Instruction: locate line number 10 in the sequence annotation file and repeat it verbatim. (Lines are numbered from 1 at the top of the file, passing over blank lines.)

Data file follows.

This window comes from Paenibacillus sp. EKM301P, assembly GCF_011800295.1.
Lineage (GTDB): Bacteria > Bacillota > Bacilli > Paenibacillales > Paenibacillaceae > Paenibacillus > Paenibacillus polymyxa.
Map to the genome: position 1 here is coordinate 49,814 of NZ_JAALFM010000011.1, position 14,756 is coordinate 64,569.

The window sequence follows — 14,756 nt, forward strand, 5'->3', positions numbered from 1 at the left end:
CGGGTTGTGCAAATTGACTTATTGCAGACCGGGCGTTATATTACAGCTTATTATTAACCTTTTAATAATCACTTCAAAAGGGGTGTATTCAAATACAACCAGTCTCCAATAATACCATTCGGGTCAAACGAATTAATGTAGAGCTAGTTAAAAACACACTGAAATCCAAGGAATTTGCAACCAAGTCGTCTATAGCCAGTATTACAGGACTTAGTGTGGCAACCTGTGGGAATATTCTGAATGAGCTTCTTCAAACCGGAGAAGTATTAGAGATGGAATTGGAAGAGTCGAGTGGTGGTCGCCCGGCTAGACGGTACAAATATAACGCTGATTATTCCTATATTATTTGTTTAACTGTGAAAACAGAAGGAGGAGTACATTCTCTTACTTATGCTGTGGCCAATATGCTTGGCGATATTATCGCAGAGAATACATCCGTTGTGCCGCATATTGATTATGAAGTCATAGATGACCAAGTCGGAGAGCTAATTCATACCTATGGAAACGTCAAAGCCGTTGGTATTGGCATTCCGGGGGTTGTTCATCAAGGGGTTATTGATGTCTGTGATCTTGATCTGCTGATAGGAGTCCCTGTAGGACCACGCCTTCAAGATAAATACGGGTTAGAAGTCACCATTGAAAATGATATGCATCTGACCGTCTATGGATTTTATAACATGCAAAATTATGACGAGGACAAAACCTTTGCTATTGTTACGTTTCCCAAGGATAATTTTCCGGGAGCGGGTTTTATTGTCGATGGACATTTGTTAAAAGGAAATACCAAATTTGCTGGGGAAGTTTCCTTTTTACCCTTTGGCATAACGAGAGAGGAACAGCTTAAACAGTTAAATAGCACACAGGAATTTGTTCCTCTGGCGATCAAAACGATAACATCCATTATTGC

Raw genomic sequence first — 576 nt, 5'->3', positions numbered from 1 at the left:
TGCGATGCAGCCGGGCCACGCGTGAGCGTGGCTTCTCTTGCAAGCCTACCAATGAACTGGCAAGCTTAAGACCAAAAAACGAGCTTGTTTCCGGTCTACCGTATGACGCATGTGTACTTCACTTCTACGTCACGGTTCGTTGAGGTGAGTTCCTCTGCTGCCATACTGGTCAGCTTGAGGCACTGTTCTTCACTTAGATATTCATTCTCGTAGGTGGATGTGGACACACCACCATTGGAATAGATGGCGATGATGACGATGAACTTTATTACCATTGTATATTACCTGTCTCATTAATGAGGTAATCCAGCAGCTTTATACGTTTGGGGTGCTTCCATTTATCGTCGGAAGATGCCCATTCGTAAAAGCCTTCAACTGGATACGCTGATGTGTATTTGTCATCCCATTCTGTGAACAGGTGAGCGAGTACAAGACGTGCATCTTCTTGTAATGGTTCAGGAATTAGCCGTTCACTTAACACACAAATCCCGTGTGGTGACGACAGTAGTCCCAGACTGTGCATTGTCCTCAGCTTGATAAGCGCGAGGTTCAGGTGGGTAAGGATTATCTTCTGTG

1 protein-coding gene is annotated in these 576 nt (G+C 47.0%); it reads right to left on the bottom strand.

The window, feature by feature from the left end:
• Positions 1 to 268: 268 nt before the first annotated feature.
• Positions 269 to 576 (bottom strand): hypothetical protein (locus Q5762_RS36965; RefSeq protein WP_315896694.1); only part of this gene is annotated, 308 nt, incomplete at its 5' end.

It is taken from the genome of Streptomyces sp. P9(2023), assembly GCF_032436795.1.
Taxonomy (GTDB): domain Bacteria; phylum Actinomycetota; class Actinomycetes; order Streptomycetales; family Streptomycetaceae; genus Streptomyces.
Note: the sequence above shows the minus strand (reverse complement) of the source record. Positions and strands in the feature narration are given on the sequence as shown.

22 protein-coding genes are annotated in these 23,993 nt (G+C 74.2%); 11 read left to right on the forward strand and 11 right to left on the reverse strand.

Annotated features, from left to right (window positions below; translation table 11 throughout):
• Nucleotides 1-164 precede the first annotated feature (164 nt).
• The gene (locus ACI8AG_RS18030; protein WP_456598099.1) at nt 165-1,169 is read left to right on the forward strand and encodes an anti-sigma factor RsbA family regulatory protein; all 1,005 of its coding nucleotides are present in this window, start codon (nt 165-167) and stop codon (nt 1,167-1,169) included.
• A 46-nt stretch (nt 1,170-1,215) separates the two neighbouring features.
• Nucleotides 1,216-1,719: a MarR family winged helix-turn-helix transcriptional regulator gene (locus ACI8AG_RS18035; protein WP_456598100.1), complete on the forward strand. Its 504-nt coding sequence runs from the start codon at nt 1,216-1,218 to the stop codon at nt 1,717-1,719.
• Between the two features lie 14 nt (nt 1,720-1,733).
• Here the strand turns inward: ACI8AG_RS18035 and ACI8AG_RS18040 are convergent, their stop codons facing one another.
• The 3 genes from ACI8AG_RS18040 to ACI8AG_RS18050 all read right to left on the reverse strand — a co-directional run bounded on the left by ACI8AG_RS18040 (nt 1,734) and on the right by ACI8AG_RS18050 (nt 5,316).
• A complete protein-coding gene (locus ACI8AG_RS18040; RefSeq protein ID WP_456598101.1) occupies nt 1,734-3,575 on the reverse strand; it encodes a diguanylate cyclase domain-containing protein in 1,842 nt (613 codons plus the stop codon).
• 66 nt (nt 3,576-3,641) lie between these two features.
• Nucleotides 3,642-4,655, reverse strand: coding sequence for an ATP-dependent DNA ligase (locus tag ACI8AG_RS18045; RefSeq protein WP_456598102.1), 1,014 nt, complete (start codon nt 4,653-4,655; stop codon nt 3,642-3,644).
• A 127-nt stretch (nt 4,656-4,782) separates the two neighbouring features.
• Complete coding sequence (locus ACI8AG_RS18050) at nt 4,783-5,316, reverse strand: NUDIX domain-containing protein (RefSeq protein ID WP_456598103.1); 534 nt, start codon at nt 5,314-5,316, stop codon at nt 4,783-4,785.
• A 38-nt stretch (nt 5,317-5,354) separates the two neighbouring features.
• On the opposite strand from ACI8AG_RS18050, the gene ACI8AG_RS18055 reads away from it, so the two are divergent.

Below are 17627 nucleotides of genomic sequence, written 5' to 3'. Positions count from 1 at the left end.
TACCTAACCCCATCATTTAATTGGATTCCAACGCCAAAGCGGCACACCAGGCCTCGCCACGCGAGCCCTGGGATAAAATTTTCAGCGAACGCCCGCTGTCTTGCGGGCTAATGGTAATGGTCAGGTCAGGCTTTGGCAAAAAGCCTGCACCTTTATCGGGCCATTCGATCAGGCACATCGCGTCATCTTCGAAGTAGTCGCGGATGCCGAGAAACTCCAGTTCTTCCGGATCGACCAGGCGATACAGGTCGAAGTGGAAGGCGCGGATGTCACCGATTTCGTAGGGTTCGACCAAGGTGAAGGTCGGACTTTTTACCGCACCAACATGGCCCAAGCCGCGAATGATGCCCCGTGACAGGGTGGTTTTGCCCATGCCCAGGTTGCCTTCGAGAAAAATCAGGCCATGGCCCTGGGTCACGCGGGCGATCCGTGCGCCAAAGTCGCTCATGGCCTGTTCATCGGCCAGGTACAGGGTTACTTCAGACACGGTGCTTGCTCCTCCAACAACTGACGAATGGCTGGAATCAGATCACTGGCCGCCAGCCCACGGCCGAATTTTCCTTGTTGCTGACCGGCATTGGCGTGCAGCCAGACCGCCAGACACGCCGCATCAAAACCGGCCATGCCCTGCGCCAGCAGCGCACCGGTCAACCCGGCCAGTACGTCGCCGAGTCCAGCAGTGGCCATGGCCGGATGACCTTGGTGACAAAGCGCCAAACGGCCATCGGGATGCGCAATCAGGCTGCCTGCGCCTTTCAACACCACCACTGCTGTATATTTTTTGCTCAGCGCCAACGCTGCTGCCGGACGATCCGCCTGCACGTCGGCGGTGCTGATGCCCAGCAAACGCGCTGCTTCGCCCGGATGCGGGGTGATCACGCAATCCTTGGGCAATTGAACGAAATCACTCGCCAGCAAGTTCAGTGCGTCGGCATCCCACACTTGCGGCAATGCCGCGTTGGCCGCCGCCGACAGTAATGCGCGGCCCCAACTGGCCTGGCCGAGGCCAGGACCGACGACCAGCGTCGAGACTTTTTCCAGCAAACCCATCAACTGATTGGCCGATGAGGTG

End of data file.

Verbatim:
• Positions 1 to 268: 268 nt before the first annotated feature.